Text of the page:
the weeks leading up to the draft, Perfect Game will be providing a
detailed overview of each state in the U.S., including the District
of Columbia, as well as Canada and Puerto Rico. These overviews will
list the state's strengths, weaknesses and the players with the best
tools, as well as providing scouting reports on all Group 1 and 2
players as ranked in Perfect Game's state-by-state scouting lists.
Delaware State-by-State List
2011 Delaware Overview
Year for Delaware as State Has Pair of Prep Drafts
has had only two players drafted in the top 10 rounds since 2004 and
both occurred in 2008, when Seaford High shortstop Derrik Gibson was
picked by the Boston Red Sox in the second round and University of
Delaware second baseman Alex Buchholz by the Cincinnati Reds in the
dry spell should end this year as Delaware has two high-school
players, outfielder Jamie Jarmon and righthander Nick Grant, both
garnering top-10-round attention. Jarmon, who was also selected the
state’s player of the year in football last fall, could go as high
as the third round, especially if scouts think he will choose
professional ball over playing for two-time defending national
champion South Carolina.
by Jarmon and Grant, it’s possible that as many as 7-8 players with
Delaware connections could be drafted this year. That’s in contrast
to 2011, when the state had only two players total selected, with
another multiple sport high-school athlete, outfielder Jerrell Allen,
being the only one to sign. He was an 11th-round
pick of the Kansas City Royals.
is no clear-cut choice as the top college draft pick in the state,
although University of Delaware closer Stephen Richter has the arm
strength and athleticism to interest a pro team in developing his
command and pitchability further. Fellow Blue Hens righthander Matt
Soren has also attracted attention.
Delaware may play a greater role in the draft, Delaware State had the
better college team this spring, going 40-17, including 22-2 in
Mid-Eastern Athletic Conference regular-season play before losing to
Bethune-Cookman in the conference playoffs with an NCAA tournament
bid at stake. The Hornets also defeated Delaware twice in
in a nutshell:
Front-line college prospect.
(1-to-5 scale): 4.
HIGH SCHOOL TEAM:
St. Mark’s HS, Wilmington.
OUT-OF-STATE PROSPECT, Delaware Connection:
Dan Schafferman, c, George Mason University (Attended high school in
Kevin Trader, rhp, Delmar HS.
Brock Niggebrugge, ss, Delaware State University.
Derrick May, of, Newark HS (1986, Cubs/1st round, 9th pick).
Davison, ss, University of Delaware (Orioles/19th round).
Menchaca, of, University of Delaware (Reds/13th round).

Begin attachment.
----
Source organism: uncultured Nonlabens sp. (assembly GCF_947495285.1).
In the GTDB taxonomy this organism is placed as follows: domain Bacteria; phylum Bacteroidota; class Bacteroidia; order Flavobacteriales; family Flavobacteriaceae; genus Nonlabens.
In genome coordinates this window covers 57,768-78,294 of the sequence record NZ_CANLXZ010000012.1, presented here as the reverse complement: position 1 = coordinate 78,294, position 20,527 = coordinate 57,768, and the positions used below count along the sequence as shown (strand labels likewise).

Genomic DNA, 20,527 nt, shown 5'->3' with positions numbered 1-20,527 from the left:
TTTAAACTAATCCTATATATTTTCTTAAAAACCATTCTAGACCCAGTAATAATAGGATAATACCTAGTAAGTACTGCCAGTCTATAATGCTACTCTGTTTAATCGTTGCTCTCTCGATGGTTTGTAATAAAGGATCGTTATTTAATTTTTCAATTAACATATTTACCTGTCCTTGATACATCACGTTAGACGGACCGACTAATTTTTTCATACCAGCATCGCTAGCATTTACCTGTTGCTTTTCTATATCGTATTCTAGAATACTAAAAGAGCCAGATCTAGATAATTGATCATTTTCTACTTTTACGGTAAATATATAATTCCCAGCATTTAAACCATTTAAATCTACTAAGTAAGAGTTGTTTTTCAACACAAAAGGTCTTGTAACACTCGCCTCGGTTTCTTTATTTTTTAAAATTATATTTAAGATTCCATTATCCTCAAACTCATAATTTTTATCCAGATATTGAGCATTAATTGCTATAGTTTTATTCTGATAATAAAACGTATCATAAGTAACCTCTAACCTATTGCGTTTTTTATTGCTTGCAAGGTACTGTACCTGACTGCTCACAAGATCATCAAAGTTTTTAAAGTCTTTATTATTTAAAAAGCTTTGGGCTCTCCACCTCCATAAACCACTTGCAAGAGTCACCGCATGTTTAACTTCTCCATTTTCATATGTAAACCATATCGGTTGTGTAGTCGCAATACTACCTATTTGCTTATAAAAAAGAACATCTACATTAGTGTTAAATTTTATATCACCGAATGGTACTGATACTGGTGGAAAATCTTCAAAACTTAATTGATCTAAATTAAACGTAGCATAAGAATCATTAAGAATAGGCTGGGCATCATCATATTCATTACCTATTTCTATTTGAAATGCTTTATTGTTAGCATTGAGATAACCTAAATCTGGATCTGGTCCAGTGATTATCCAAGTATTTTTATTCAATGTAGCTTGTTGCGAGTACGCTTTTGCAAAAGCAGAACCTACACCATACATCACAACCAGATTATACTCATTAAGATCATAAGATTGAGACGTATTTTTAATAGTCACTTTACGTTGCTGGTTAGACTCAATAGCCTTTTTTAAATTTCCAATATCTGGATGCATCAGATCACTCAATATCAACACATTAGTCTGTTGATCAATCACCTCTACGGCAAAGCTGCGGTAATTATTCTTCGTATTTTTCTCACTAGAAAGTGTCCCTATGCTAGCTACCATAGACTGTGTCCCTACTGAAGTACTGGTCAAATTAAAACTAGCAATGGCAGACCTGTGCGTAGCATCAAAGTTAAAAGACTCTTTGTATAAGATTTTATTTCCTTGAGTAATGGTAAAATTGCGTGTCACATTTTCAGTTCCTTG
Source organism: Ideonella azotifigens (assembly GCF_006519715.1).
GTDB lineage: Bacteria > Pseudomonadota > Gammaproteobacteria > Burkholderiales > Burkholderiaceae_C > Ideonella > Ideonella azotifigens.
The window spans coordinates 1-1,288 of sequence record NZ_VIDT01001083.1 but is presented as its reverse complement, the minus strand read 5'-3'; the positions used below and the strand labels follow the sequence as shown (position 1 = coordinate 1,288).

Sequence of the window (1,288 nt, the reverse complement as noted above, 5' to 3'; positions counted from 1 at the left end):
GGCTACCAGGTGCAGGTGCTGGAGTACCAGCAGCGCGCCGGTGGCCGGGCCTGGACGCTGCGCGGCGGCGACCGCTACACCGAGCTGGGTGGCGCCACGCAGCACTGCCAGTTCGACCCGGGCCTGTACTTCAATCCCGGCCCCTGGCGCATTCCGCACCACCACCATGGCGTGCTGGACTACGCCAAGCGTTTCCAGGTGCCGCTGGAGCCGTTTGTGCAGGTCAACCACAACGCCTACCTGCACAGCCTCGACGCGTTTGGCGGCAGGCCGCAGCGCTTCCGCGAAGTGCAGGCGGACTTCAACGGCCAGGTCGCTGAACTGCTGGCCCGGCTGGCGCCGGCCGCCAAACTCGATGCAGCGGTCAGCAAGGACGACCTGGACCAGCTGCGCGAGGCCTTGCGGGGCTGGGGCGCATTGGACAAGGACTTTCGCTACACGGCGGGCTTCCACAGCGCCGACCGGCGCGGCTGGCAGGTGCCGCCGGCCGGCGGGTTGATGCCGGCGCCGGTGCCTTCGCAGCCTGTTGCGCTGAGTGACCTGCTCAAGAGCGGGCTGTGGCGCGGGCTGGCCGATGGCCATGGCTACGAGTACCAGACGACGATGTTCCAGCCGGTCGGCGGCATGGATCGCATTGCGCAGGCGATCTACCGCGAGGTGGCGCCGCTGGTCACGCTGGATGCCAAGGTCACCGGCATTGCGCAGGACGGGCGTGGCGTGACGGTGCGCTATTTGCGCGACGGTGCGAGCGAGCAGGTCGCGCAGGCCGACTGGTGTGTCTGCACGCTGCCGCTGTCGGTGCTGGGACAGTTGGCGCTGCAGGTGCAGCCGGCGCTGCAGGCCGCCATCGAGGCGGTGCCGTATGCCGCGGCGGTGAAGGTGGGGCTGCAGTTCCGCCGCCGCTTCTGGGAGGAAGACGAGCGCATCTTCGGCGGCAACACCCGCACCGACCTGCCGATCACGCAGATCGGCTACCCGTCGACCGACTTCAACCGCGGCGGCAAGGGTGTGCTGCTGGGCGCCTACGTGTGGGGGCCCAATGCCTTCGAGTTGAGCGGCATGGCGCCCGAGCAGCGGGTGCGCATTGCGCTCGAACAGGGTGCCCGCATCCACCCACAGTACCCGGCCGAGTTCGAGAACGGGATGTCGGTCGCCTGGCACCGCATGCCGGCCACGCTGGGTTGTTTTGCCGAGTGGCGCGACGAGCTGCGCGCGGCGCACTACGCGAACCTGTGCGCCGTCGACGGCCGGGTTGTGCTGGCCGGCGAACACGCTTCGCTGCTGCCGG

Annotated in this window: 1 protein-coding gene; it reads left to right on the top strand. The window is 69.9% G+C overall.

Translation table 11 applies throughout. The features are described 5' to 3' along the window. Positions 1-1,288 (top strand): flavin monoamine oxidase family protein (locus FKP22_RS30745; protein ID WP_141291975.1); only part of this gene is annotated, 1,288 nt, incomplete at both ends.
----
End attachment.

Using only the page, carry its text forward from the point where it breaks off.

Gibson, ss, Seaford HS (Red Sox/2nd round).
Holliday, of, Wilmington College (Mets/18th round).
Cuneo, 1b, University of Delaware (Cubs/20th round).
Allen, of, Milford HS (Royals/11th round).
College Players Drafted/Signed:
School Players Drafted/Signed:
PROSPECTS, GROUPS ONE and TWO
GROUP ONE (Projected
ELITE-Round Draft / Rounds 1-3)
GROUP TWO (Projected
HIGH-Round Draft / Rounds 4-10)
1. JAMIE JARMON, of,
Indian River HS, Millsboro
The 6-foot-3, 205-pound
Jarmon was named the 2011 Gatorade football player of the year in
Delaware, joining top baseball prospects Jameis Winston (Alabama) and
Anthony Alford (Mississippi) in earning that acclaim; all three are
quarterbacks with aspirations of being drafted in the first 3-4
rounds. Jarmon passed for 2,022 yards and 24 touchdowns, and rushed
for an additional 1,302 yards and 26 touchdowns in leading Indian
River High to a perfect 12-0 record and 2-A state championship.
Unlike Winston and Alford, Jarmon is regarded as a baseball-first
athlete and has signed a baseball-only scholarship to South Carolina.
Not surprisingly for a two-sport standout from Delaware, Jarmon’s
baseball skills are still on the raw side, but his athleticism and
upside potential stand out. He has a very promising power/speed
combination, along with a fairly advanced feel for how to use his
speed, both on the bases and in the outfield. Jarmon has an
above-average outfield arm that should play very well in right field,
and he has even hit 93 mph off the mound in summer competition,
although he rarely pitches for his high-school team. Some scouts
believe that Jarmon could stay in center field, where he plays in
high school, instead of moving to right, due to his speed and
aggressive style of play.
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